The GDPR states:

“The [controller] business/organisation shall be responsible for, and be able to demonstrate compliance with, paragraph 1 [the other data protection principles]”

What is GDPR?

GDPR is the European Union’s General Data Protection Regulation which comes into force on 25 May 2018.


Why is GDPR significant?

In GDPR, the EU is leading the globe in the shake up in Data Protection.  For citizens, the regulation is a good thing.  For businesses and organisations that manage personal data, compliance will take time and effort.


The regulation is applicable for any EU citizen on the planet regardless of where they live.  Thus, if a US company has customers in the United Kingdom the management of the customers data must be in accordance with the EU’s General Data Protection Regulation even though the United States is not located in Europe.  Furthermore, if a US citizen is living and/or working in the United Kingdom their data must also be managed in accordance with GDPR.


How will Brexit affect GDPR?

The General Data Protection Regulation comes into effect before the United Kingdom leaves the EU.  The UK Government have demonstrated their commitment to establishing it in to UK law post brexit with their Data Protection Bill.


Do I have to comply with GDPR?

As an EU Regulation GDPR compliance is mandatory.  Significant financial penalties exist for those organisations that fail to adequately protect the data they hold, and report any data breaches within 72hrs.  Should a breach occur, the organisation may be further vulnerable to affected parties seeking financial compensation, as well as the strategic threat to reputation and trust.


What about the Data Protection Act?

The GDPR replaces the Data Protection Act and changes significantly the controls and processes governing how data of employees, customers, suppliers, donors and volunteers must be managed and protected.


What has changed?

Right to erasure – The right to be forgotten

Subject access requests

Establishment of Data Protection Officer role.


But I am only a small business, do I need to comply with GDPR?

Any business or organisation that holds and/or uses the personal data of a UK and/or EU citizen must comply with GDPR.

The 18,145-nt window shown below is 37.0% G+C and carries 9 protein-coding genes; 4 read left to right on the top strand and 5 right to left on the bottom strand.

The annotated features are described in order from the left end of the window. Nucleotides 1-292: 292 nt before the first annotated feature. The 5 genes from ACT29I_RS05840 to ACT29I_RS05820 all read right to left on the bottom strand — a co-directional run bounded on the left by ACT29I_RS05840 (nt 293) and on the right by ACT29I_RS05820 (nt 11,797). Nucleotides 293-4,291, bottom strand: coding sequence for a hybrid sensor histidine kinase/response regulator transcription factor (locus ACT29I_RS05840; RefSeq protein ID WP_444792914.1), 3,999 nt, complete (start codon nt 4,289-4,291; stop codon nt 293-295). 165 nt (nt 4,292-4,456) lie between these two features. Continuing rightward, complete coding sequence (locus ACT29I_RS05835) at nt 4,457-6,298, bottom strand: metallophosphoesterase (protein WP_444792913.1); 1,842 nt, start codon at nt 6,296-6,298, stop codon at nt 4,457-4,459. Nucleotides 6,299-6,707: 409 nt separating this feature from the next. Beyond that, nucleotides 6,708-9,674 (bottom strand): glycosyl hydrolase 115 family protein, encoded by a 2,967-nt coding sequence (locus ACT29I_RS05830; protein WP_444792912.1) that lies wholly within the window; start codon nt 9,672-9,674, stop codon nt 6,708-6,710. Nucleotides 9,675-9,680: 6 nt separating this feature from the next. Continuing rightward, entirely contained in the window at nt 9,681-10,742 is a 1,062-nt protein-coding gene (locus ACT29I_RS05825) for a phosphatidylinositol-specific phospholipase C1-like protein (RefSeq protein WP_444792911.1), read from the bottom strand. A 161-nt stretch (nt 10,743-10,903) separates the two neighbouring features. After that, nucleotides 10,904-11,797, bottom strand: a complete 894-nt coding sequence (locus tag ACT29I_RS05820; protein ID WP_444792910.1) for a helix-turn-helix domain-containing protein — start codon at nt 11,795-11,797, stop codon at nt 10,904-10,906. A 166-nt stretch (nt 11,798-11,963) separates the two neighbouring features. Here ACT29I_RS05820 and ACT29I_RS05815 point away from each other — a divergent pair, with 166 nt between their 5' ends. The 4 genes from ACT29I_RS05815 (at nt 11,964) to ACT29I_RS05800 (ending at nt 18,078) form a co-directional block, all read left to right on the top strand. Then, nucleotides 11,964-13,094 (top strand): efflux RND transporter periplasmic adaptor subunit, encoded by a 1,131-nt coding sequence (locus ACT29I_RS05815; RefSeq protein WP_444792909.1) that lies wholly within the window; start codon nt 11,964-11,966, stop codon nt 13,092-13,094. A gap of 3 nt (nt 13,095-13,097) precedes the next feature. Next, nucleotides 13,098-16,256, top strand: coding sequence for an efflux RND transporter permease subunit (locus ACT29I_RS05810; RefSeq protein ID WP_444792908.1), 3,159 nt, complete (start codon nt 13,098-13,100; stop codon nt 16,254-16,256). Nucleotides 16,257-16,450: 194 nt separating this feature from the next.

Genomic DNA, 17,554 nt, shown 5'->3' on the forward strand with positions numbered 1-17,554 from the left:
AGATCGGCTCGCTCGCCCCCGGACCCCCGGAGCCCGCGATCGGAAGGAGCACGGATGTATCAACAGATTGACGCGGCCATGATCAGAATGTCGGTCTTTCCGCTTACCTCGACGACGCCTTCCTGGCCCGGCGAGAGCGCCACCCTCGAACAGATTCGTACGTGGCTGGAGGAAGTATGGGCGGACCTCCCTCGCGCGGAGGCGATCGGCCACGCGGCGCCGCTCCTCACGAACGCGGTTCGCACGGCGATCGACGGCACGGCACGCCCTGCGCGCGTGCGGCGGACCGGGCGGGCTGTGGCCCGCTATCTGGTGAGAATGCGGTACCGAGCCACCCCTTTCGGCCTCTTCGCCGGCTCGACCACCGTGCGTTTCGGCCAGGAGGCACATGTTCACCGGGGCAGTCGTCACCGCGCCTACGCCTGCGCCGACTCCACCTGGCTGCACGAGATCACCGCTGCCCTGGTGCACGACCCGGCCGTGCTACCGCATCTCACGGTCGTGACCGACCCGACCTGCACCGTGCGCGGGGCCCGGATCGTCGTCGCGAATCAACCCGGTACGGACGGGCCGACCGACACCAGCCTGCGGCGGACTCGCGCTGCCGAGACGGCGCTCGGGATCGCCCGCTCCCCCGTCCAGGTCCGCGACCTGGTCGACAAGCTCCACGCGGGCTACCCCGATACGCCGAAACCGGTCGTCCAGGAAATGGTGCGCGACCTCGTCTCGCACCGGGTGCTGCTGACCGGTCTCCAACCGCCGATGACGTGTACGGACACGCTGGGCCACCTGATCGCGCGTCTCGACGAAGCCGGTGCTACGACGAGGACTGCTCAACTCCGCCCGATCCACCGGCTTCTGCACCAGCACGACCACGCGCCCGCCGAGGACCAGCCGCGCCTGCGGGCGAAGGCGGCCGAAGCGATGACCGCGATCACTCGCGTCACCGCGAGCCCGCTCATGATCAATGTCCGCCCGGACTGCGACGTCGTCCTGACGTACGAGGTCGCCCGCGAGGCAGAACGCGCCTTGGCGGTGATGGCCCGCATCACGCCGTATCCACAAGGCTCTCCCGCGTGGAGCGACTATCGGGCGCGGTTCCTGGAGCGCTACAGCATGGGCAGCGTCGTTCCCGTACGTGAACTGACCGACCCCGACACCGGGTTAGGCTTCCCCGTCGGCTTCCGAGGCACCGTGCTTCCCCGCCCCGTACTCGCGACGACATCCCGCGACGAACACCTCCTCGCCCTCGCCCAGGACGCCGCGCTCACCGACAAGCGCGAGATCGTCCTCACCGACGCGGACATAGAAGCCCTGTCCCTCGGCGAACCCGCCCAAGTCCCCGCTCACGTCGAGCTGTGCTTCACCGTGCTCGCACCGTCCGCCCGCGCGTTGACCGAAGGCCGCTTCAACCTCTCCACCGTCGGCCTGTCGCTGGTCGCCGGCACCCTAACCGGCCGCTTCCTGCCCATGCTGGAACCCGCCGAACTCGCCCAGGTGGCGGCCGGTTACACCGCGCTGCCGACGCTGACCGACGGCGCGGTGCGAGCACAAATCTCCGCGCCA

But I am a sports club/organisation and not a business, do I need to comply with GDPR?

The GDPR considers in terms of the Data Controller.  Therefore, if you manage and use (process) personal data as described at this link, then you are a Data Controller.  If a Data Controller is present then your business, organisation, club, charity or group is subject to the GDPR.


What is the Data Protection fee?  Will my business have to pay?

The ICO has introduced the Data Protection fee to assist with the regulation of GDPR and the UK Data Protection Bill.  There are 3 tiers of data protection fees.  The fees vary between £40 to £2900 depending on:


  • How many members of staff you have,
  • Your annual turnover,
  • Whether you are a public authority,
  • Whether you are a charity,
  • Whether you are a small occupational pension scheme.


Not all business may have to pay a fee, and many can rely on an exemption.  Find out whether you may be exempt here.


How do I ensure that I comply with GDPR?

The Information Commissioners Office has set out the 12 step control framework for achieving GDPR compliance.  Click on each of the tabs below to learn more about each control.

Helpful, but what does that mean?

Accountability means you have to be be able to show and prove how you protect your customers and clients personal data